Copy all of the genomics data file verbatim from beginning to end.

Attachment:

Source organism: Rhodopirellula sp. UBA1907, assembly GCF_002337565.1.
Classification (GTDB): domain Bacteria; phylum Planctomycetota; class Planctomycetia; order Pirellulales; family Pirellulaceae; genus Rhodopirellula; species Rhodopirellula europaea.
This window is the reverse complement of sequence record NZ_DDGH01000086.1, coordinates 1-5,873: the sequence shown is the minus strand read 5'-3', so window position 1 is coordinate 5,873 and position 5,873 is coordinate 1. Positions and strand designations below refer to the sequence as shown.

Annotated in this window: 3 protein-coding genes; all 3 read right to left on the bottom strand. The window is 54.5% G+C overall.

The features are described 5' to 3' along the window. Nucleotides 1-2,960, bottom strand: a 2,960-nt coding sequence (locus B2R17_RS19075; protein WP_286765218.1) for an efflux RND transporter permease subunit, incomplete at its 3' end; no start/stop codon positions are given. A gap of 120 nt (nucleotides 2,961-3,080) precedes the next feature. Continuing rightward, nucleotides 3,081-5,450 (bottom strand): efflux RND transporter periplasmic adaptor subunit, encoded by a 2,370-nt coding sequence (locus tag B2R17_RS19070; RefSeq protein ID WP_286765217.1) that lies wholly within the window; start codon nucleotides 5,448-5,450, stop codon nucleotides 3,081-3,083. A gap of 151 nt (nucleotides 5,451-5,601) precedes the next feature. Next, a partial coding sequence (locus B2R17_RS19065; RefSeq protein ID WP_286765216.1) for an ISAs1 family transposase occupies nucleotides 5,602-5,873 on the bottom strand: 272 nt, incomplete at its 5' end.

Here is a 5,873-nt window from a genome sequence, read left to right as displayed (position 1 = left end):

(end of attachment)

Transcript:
Source organism: Rhodopirellula sp. UBA1907, assembly GCF_002337565.1.
Classification (GTDB): domain Bacteria; phylum Planctomycetota; class Planctomycetia; order Pirellulales; family Pirellulaceae; genus Rhodopirellula; species Rhodopirellula europaea.
This window is the reverse complement of sequence record NZ_DDGH01000086.1, coordinates 1-5,873: the sequence shown is the minus strand read 5'-3', so window position 1 is coordinate 5,873 and position 5,873 is coordinate 1. Positions and strand designations below refer to the sequence as shown.

Annotated in this window: 3 protein-coding genes; all 3 read right to left on the bottom strand. The window is 54.5% G+C overall.

The features are described 5' to 3' along the window. Nucleotides 1-2,960, bottom strand: a 2,960-nt coding sequence (locus B2R17_RS19075; protein WP_286765218.1) for an efflux RND transporter permease subunit, incomplete at its 3' end; no start/stop codon positions are given. A gap of 120 nt (nucleotides 2,961-3,080) precedes the next feature. Continuing rightward, nucleotides 3,081-5,450 (bottom strand): efflux RND transporter periplasmic adaptor subunit, encoded by a 2,370-nt coding sequence (locus tag B2R17_RS19070; RefSeq protein ID WP_286765217.1) that lies wholly within the window; start codon nucleotides 5,448-5,450, stop codon nucleotides 3,081-3,083. A gap of 151 nt (nucleotides 5,451-5,601) precedes the next feature. Next, a partial coding sequence (locus B2R17_RS19065; RefSeq protein ID WP_286765216.1) for an ISAs1 family transposase occupies nucleotides 5,602-5,873 on the bottom strand: 272 nt, incomplete at its 5' end.

Here is a 5,873-nt window from a genome sequence, read left to right as displayed (position 1 = left end):